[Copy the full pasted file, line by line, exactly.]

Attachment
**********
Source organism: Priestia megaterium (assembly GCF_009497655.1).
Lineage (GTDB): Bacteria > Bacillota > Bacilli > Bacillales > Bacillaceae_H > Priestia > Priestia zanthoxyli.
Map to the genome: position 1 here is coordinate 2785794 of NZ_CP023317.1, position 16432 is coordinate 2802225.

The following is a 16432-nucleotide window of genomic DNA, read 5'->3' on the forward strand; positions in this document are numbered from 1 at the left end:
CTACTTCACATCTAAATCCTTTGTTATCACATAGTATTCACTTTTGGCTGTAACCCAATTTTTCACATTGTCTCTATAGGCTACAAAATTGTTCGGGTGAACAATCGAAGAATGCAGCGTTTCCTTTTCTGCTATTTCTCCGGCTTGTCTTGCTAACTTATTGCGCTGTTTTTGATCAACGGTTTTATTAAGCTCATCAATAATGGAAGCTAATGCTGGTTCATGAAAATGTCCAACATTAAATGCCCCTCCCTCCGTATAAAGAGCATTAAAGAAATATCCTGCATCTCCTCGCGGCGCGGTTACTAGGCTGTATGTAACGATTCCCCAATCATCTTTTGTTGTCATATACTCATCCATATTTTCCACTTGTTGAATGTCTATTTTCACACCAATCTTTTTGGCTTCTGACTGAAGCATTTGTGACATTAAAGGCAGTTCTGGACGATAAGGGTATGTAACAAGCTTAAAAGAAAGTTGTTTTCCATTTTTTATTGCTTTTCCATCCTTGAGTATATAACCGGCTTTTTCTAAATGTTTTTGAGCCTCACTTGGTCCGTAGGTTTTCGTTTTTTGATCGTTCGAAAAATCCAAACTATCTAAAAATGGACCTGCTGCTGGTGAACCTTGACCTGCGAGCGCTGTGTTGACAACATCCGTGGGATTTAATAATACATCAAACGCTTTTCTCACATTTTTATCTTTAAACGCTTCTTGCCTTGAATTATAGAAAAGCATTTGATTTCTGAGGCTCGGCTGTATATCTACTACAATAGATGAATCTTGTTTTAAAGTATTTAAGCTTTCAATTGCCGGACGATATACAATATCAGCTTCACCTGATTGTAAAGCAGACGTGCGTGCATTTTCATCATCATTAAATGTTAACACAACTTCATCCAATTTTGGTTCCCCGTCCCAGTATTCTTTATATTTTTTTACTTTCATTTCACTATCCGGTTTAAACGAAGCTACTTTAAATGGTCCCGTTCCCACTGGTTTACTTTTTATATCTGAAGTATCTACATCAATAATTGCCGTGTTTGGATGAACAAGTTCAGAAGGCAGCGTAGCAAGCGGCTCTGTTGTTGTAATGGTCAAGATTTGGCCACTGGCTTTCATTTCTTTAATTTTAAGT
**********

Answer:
Source organism: Priestia megaterium (assembly GCF_009497655.1).
Lineage (GTDB): Bacteria > Bacillota > Bacilli > Bacillales > Bacillaceae_H > Priestia > Priestia zanthoxyli.
Map to the genome: position 1 here is coordinate 2785794 of NZ_CP023317.1, position 16432 is coordinate 2802225.

The following is a 16432-nucleotide window of genomic DNA, read 5'->3' on the forward strand; positions in this document are numbered from 1 at the left end:
CTACTTCACATCTAAATCCTTTGTTATCACATAGTATTCACTTTTGGCTGTAACCCAATTTTTCACATTGTCTCTATAGGCTACAAAATTGTTCGGGTGAACAATCGAAGAATGCAGCGTTTCCTTTTCTGCTATTTCTCCGGCTTGTCTTGCTAACTTATTGCGCTGTTTTTGATCAACGGTTTTATTAAGCTCATCAATAATGGAAGCTAATGCTGGTTCATGAAAATGTCCAACATTAAATGCCCCTCCCTCCGTATAAAGAGCATTAAAGAAATATCCTGCATCTCCTCGCGGCGCGGTTACTAGGCTGTATGTAACGATTCCCCAATCATCTTTTGTTGTCATATACTCATCCATATTTTCCACTTGTTGAATGTCTATTTTCACACCAATCTTTTTGGCTTCTGACTGAAGCATTTGTGACATTAAAGGCAGTTCTGGACGATAAGGGTATGTAACAAGCTTAAAAGAAAGTTGTTTTCCATTTTTTATTGCTTTTCCATCCTTGAGTATATAACCGGCTTTTTCTAAATGTTTTTGAGCCTCACTTGGTCCGTAGGTTTTCGTTTTTTGATCGTTCGAAAAATCCAAACTATCTAAAAATGGACCTGCTGCTGGTGAACCTTGACCTGCGAGCGCTGTGTTGACAACATCCGTGGGATTTAATAATACATCAAACGCTTTTCTCACATTTTTATCTTTAAACGCTTCTTGCCTTGAATTATAGAAAAGCATTTGATTTCTGAGGCTCGGCTGTATATCTACTACAATAGATGAATCTTGTTTTAAAGTATTTAAGCTTTCAATTGCCGGACGATATACAATATCAGCTTCACCTGATTGTAAAGCAGACGTGCGTGCATTTTCATCATCATTAAATGTTAACACAACTTCATCCAATTTTGGTTCCCCGTCCCAGTATTCTTTATATTTTTTTACTTTCATTTCACTATCCGGTTTAAACGAAGCTACTTTAAATGGTCCCGTTCCCACTGGTTTACTTTTTATATCTGAAGTATCTACATCAATAATTGCCGTGTTTGGATGAACAAGTTCAGAAGGCAGCGTAGCAAGCGGCTCTGTTGTTGTAATGGTCAAGATTTGGCCACTGGCTTTCATTTCTTTAATTTTAAGT